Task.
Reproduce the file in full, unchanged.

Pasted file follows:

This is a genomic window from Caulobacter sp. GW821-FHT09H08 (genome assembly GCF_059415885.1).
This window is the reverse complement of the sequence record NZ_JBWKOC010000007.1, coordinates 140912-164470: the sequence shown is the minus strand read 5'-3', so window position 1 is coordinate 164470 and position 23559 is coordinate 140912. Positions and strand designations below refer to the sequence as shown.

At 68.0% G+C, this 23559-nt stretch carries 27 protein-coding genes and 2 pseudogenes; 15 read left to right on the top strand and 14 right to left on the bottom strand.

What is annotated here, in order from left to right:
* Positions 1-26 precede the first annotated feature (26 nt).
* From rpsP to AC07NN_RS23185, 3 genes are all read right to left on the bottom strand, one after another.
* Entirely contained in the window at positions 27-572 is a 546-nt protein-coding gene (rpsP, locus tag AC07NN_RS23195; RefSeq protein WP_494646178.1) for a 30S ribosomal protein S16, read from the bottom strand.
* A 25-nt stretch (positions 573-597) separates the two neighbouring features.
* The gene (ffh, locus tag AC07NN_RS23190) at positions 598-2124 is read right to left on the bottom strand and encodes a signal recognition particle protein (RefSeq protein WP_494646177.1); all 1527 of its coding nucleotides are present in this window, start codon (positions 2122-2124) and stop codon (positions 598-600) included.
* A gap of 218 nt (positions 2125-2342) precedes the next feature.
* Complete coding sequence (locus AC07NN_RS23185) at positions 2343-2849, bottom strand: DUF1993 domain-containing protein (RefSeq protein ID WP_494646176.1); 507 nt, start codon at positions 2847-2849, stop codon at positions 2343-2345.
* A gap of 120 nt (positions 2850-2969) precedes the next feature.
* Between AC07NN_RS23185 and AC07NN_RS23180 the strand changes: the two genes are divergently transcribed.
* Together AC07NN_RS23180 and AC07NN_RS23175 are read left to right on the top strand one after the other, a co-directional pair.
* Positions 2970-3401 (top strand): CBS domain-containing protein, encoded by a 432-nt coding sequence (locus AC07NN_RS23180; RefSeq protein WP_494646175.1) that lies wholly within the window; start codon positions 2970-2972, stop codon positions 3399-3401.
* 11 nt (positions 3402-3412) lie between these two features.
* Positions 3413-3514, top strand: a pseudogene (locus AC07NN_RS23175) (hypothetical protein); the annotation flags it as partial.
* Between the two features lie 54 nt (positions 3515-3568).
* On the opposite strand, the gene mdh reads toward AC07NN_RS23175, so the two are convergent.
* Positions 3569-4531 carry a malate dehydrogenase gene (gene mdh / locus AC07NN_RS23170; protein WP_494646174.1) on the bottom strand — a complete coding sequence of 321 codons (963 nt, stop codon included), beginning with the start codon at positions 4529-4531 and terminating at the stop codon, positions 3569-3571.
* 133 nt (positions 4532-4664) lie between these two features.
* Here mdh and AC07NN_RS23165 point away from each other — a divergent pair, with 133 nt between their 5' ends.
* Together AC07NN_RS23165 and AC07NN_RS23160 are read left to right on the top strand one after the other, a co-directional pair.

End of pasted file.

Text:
This is a genomic window from Caulobacter sp. GW821-FHT09H08 (genome assembly GCF_059415885.1).
This window is the reverse complement of the sequence record NZ_JBWKOC010000007.1, coordinates 140912-164470: the sequence shown is the minus strand read 5'-3', so window position 1 is coordinate 164470 and position 23559 is coordinate 140912. Positions and strand designations below refer to the sequence as shown.

At 68.0% G+C, this 23559-nt stretch carries 27 protein-coding genes and 2 pseudogenes; 15 read left to right on the top strand and 14 right to left on the bottom strand.

What is annotated here, in order from left to right:
* Positions 1-26 precede the first annotated feature (26 nt).
* From rpsP to AC07NN_RS23185, 3 genes are all read right to left on the bottom strand, one after another.
* Entirely contained in the window at positions 27-572 is a 546-nt protein-coding gene (rpsP, locus tag AC07NN_RS23195; RefSeq protein WP_494646178.1) for a 30S ribosomal protein S16, read from the bottom strand.
* A 25-nt stretch (positions 573-597) separates the two neighbouring features.
* The gene (ffh, locus tag AC07NN_RS23190) at positions 598-2124 is read right to left on the bottom strand and encodes a signal recognition particle protein (RefSeq protein WP_494646177.1); all 1527 of its coding nucleotides are present in this window, start codon (positions 2122-2124) and stop codon (positions 598-600) included.
* A gap of 218 nt (positions 2125-2342) precedes the next feature.
* Complete coding sequence (locus AC07NN_RS23185) at positions 2343-2849, bottom strand: DUF1993 domain-containing protein (RefSeq protein ID WP_494646176.1); 507 nt, start codon at positions 2847-2849, stop codon at positions 2343-2345.
* A gap of 120 nt (positions 2850-2969) precedes the next feature.
* Between AC07NN_RS23185 and AC07NN_RS23180 the strand changes: the two genes are divergently transcribed.
* Together AC07NN_RS23180 and AC07NN_RS23175 are read left to right on the top strand one after the other, a co-directional pair.
* Positions 2970-3401 (top strand): CBS domain-containing protein, encoded by a 432-nt coding sequence (locus AC07NN_RS23180; RefSeq protein WP_494646175.1) that lies wholly within the window; start codon positions 2970-2972, stop codon positions 3399-3401.
* 11 nt (positions 3402-3412) lie between these two features.
* Positions 3413-3514, top strand: a pseudogene (locus AC07NN_RS23175) (hypothetical protein); the annotation flags it as partial.
* Between the two features lie 54 nt (positions 3515-3568).
* On the opposite strand, the gene mdh reads toward AC07NN_RS23175, so the two are convergent.
* Positions 3569-4531 carry a malate dehydrogenase gene (gene mdh / locus AC07NN_RS23170; protein WP_494646174.1) on the bottom strand — a complete coding sequence of 321 codons (963 nt, stop codon included), beginning with the start codon at positions 4529-4531 and terminating at the stop codon, positions 3569-3571.
* 133 nt (positions 4532-4664) lie between these two features.
* Here mdh and AC07NN_RS23165 point away from each other — a divergent pair, with 133 nt between their 5' ends.
* Together AC07NN_RS23165 and AC07NN_RS23160 are read left to right on the top strand one after the other, a co-directional pair.